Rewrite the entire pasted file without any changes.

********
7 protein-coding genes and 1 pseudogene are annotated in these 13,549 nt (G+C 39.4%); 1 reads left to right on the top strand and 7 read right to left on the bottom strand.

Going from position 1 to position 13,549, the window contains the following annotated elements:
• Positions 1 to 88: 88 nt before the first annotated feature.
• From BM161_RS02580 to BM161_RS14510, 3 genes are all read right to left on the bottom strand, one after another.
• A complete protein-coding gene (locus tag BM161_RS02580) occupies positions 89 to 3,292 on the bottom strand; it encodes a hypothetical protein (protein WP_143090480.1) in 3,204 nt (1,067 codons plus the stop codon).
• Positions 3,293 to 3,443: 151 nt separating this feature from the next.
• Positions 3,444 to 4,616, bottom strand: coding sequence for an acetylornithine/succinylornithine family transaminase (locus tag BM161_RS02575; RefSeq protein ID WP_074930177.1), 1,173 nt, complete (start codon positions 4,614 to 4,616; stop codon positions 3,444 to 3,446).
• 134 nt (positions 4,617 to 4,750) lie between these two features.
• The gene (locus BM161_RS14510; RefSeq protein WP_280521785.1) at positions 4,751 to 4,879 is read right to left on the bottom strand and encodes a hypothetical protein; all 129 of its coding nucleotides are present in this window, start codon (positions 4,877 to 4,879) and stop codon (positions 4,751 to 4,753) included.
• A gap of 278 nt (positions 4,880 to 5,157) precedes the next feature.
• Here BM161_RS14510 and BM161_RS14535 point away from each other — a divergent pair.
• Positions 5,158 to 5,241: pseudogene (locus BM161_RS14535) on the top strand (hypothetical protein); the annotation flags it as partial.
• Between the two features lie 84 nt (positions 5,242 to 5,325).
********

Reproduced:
7 protein-coding genes and 1 pseudogene are annotated in these 13,549 nt (G+C 39.4%); 1 reads left to right on the top strand and 7 read right to left on the bottom strand.

Going from position 1 to position 13,549, the window contains the following annotated elements:
• Positions 1 to 88: 88 nt before the first annotated feature.
• From BM161_RS02580 to BM161_RS14510, 3 genes are all read right to left on the bottom strand, one after another.
• A complete protein-coding gene (locus tag BM161_RS02580) occupies positions 89 to 3,292 on the bottom strand; it encodes a hypothetical protein (protein WP_143090480.1) in 3,204 nt (1,067 codons plus the stop codon).
• Positions 3,293 to 3,443: 151 nt separating this feature from the next.
• Positions 3,444 to 4,616, bottom strand: coding sequence for an acetylornithine/succinylornithine family transaminase (locus tag BM161_RS02575; RefSeq protein ID WP_074930177.1), 1,173 nt, complete (start codon positions 4,614 to 4,616; stop codon positions 3,444 to 3,446).
• 134 nt (positions 4,617 to 4,750) lie between these two features.
• The gene (locus BM161_RS14510; RefSeq protein WP_280521785.1) at positions 4,751 to 4,879 is read right to left on the bottom strand and encodes a hypothetical protein; all 129 of its coding nucleotides are present in this window, start codon (positions 4,877 to 4,879) and stop codon (positions 4,751 to 4,753) included.
• A gap of 278 nt (positions 4,880 to 5,157) precedes the next feature.
• Here BM161_RS14510 and BM161_RS14535 point away from each other — a divergent pair.
• Positions 5,158 to 5,241: pseudogene (locus BM161_RS14535) on the top strand (hypothetical protein); the annotation flags it as partial.
• Between the two features lie 84 nt (positions 5,242 to 5,325).